Having found fame with a bit of mockery like “Popular” at the height of the mid-’90s alternative phase, it would have been difficult to imagine a 41-year-old Matthew Caws leading a packed room of fans half his age in praise of love. But it happened at the Troubadour.

Bass player Daniel Lorca was out with an injury, so Jose Galvez (Ozma) and Gram Lebron (Rogue Wave) filled in on bass and keyboards, respectively. Drummer Ira Elliot played with hokey but magnificent light-up drumsticks – once, anyway – and Caws invited us to cheer for rainy days (“Blonde on Blonde”) and join in on all sorts of “aaaaahhh” action (“Weightless”).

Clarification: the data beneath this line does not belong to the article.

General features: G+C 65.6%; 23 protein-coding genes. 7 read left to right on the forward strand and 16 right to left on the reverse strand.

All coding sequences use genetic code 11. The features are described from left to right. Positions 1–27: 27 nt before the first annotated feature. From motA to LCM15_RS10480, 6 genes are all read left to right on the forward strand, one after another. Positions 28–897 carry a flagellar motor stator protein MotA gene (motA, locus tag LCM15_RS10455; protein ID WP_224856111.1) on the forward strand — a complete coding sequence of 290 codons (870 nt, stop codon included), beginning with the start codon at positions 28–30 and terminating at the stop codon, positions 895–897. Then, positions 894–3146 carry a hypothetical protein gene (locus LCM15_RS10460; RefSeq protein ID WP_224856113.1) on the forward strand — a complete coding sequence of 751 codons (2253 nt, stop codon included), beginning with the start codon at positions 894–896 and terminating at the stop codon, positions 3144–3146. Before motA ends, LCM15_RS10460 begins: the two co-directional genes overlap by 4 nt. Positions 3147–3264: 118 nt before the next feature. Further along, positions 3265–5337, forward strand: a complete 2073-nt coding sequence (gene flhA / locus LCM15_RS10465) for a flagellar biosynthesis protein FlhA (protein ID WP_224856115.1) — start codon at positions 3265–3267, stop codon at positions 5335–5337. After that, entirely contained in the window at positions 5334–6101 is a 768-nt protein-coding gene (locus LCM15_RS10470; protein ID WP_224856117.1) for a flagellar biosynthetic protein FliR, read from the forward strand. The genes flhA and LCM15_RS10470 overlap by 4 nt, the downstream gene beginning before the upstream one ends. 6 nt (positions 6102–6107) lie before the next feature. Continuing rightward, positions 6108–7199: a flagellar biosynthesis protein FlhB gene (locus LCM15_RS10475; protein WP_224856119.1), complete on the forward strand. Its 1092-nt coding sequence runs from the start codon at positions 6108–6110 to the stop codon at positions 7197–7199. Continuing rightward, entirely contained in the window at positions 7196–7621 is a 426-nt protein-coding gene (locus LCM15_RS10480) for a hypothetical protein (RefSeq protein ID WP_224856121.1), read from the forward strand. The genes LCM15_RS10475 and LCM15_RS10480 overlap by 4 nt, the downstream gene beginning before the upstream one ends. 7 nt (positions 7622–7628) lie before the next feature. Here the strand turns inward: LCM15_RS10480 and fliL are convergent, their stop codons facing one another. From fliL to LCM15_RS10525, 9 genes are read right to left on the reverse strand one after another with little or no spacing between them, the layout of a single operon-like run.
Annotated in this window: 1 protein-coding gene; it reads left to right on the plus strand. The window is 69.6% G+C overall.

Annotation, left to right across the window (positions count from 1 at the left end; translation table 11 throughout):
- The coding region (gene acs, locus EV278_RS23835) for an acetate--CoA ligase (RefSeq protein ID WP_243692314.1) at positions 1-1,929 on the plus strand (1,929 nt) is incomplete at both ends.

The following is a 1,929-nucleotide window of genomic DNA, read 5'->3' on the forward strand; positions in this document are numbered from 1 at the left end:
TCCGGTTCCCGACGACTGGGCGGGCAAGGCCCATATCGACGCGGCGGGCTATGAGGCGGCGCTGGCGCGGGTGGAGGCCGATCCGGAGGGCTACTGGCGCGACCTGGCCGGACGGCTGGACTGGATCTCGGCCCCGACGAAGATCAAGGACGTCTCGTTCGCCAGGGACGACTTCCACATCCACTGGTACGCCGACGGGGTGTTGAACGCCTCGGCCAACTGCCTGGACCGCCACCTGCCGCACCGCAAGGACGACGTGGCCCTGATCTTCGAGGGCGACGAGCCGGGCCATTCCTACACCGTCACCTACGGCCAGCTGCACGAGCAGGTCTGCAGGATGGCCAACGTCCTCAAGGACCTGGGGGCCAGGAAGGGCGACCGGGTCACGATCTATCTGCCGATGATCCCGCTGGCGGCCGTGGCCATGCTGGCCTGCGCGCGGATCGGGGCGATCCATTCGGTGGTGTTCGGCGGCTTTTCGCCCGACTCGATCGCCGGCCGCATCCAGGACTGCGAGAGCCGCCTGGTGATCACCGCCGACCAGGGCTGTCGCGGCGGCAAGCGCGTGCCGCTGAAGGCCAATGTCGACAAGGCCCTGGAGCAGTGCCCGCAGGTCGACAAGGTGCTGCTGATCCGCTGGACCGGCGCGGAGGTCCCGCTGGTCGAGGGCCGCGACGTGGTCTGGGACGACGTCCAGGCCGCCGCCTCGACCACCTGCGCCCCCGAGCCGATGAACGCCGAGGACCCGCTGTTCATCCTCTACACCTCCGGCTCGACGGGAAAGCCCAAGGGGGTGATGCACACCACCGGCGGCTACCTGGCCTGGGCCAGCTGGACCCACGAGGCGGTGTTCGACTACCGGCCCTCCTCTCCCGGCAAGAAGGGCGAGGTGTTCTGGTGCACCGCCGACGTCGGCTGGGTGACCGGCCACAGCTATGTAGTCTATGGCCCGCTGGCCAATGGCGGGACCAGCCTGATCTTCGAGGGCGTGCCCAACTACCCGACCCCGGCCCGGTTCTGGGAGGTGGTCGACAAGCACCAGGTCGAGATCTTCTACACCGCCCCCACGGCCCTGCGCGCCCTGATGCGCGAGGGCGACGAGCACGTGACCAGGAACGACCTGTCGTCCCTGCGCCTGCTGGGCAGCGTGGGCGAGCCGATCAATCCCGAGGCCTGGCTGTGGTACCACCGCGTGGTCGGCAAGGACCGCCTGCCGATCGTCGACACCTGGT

But the best part of the show was the privilege of hovering above, on the venue’s balcony, as the entire floor moved from side to side in a perfect half-circle. With all side-stepping like a couple hundred doo-wop singers – you know, because Nada Surf are soulful, or something – it was actually bizarrely beautiful to watch these otherwise mellow fans reveal a collectively carefree attitude. A lack of “Popular” in this set, which went on for nearly two hours, only assisted in making smiling hippies of us.